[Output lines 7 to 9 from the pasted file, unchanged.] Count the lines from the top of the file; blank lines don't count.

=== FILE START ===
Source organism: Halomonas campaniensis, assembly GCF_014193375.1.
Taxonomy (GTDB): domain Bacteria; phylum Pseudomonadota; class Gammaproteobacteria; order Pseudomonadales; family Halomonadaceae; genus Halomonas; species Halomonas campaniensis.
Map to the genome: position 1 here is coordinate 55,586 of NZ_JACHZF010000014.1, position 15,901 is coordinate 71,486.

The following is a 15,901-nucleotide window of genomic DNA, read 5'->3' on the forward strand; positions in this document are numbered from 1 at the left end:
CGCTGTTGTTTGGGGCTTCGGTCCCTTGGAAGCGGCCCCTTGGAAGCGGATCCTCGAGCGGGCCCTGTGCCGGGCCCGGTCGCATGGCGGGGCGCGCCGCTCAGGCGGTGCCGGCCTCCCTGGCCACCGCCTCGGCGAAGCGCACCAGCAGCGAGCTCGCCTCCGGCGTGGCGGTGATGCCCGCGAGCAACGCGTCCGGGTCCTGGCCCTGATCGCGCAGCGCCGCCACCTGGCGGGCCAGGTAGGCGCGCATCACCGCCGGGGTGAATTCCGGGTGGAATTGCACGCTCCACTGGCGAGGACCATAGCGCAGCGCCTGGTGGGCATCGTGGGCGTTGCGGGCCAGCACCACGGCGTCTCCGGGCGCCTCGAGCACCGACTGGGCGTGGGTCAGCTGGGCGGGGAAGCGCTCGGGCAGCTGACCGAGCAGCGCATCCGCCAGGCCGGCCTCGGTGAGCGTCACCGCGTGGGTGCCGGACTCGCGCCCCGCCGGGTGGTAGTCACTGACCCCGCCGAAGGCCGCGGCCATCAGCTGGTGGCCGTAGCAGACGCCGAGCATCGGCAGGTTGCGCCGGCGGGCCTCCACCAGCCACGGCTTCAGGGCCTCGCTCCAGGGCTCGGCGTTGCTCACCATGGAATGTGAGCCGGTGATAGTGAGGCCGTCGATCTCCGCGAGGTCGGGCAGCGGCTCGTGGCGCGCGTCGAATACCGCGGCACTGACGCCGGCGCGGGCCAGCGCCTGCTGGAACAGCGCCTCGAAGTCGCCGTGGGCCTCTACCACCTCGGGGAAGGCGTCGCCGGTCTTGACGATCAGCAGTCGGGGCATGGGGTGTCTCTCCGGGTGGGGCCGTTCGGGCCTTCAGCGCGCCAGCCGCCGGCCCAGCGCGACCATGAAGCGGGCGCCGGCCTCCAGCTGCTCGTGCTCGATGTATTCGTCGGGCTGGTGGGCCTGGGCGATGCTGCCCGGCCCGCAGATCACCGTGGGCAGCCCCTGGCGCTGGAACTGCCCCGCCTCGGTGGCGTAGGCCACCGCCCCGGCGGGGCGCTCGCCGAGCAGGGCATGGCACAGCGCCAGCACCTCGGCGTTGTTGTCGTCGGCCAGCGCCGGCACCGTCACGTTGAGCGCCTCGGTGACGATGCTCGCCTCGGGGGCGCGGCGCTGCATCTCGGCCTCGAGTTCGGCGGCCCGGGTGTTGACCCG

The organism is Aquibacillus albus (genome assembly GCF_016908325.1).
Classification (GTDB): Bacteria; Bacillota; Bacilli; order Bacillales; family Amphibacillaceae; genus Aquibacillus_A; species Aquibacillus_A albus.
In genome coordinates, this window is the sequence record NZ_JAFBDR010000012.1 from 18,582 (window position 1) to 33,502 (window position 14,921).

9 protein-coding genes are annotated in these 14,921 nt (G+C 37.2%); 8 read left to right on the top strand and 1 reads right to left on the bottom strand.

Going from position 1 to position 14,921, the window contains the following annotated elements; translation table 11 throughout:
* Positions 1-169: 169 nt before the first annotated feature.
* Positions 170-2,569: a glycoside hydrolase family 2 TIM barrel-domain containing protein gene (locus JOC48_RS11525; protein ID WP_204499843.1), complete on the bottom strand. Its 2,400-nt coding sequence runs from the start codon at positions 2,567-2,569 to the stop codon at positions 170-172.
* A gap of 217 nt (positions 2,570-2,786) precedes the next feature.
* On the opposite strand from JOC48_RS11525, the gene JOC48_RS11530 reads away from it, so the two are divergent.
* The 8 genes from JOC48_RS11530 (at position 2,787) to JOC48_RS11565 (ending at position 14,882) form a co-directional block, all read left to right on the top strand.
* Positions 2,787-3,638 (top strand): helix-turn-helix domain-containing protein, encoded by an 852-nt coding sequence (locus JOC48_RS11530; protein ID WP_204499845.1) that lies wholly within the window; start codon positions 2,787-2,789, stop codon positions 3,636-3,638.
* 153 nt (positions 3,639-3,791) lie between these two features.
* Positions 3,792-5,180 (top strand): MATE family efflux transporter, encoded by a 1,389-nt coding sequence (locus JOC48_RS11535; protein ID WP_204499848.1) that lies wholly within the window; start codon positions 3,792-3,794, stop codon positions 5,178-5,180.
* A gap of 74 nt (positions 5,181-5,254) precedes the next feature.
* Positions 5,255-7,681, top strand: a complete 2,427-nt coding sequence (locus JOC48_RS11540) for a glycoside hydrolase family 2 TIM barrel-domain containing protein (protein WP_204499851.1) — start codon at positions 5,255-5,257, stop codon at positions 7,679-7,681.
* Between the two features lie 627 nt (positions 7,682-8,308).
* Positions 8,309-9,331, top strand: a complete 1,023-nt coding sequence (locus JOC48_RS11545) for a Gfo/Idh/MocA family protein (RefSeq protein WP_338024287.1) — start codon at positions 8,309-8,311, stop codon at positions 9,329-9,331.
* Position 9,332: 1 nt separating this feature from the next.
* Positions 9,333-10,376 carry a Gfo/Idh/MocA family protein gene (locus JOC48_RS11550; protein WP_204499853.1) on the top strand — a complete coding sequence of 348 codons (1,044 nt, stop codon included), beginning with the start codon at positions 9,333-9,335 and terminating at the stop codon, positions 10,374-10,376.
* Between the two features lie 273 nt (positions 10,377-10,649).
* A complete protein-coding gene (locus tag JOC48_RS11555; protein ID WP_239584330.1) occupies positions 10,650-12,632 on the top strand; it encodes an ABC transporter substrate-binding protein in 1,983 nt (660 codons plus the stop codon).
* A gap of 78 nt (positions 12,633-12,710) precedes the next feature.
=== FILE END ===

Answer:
Classification (GTDB): Bacteria; Bacillota; Bacilli; order Bacillales; family Amphibacillaceae; genus Aquibacillus_A; species Aquibacillus_A albus.
In genome coordinates, this window is the sequence record NZ_JAFBDR010000012.1 from 18,582 (window position 1) to 33,502 (window position 14,921).

9 protein-coding genes are annotated in these 14,921 nt (G+C 37.2%); 8 read left to right on the top strand and 1 reads right to left on the bottom strand.